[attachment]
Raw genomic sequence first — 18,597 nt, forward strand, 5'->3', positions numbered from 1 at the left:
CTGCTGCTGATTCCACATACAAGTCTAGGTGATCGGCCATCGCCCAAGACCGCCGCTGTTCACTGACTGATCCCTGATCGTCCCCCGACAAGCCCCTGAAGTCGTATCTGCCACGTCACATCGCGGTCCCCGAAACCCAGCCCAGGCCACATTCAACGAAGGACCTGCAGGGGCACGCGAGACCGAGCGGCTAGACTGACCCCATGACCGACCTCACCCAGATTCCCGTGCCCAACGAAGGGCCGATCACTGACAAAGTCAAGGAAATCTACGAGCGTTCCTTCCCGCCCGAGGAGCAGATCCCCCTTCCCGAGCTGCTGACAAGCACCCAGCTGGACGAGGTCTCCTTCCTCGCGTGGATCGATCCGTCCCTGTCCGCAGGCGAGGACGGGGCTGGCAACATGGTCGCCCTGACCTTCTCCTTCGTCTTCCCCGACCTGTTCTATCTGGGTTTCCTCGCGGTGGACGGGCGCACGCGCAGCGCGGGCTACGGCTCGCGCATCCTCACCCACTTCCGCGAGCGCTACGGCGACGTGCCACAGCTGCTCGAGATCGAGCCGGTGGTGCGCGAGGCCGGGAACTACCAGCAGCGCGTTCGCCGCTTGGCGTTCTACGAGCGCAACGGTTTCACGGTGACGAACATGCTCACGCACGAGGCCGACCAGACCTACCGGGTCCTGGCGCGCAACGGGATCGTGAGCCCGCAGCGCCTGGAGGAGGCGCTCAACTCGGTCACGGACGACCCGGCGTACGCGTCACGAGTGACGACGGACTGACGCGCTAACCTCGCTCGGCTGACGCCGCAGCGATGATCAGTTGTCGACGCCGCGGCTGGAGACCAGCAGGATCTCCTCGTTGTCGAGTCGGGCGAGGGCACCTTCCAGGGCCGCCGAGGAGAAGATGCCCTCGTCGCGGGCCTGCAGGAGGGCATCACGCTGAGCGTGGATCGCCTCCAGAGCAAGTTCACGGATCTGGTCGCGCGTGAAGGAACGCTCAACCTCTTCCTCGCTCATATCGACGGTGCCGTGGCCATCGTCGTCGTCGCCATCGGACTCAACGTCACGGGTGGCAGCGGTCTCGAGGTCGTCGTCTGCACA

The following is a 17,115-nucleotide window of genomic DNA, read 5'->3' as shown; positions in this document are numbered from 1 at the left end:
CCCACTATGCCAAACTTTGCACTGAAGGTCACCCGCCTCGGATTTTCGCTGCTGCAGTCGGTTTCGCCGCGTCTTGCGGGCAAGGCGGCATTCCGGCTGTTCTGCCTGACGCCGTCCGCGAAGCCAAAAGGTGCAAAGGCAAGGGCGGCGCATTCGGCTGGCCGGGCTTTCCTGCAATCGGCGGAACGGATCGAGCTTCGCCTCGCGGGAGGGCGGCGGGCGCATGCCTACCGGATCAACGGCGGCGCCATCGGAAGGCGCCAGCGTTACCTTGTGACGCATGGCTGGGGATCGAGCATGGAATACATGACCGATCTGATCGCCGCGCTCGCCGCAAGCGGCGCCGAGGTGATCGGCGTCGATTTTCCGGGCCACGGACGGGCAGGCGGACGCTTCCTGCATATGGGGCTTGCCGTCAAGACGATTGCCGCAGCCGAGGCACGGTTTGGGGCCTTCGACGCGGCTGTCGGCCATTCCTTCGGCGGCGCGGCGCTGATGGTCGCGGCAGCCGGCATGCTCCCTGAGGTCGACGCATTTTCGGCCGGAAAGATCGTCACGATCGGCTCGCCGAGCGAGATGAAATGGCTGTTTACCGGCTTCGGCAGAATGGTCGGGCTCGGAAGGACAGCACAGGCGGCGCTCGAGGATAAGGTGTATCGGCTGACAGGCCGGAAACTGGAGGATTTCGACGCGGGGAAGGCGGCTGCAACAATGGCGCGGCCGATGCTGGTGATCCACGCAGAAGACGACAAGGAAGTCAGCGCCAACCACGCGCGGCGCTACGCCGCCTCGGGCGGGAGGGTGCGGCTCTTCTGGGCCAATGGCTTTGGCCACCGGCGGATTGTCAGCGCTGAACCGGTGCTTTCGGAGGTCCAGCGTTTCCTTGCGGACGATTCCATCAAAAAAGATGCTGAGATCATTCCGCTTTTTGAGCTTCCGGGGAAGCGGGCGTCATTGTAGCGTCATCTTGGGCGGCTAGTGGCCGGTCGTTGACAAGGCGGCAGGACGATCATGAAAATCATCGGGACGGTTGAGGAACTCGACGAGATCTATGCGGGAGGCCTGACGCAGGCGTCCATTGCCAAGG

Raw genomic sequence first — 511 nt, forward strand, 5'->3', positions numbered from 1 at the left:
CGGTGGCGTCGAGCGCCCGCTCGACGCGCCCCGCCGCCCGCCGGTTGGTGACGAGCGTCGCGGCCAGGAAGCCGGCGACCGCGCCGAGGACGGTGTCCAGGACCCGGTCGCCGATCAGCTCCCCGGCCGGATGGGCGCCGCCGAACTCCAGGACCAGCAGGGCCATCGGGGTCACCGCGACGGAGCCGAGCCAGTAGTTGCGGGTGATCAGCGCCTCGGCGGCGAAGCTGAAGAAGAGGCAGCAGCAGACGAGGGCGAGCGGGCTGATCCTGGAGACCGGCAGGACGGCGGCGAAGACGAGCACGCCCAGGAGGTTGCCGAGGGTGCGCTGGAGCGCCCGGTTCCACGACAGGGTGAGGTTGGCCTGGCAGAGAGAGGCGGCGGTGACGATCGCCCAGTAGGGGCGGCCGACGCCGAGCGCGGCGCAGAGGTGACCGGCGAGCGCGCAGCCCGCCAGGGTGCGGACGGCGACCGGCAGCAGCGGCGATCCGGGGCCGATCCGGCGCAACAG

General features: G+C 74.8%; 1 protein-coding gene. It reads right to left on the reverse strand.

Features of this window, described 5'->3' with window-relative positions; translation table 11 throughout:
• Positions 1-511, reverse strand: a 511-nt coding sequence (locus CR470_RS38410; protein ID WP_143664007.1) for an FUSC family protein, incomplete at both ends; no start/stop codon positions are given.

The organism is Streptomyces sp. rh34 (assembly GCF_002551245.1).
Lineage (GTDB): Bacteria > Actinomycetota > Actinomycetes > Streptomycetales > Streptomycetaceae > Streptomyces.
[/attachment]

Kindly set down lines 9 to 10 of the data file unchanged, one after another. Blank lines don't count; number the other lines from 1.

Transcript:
• Positions 1-511, reverse strand: a 511-nt coding sequence (locus CR470_RS38410; protein ID WP_143664007.1) for an FUSC family protein, incomplete at both ends; no start/stop codon positions are given.

The organism is Streptomyces sp. rh34 (assembly GCF_002551245.1).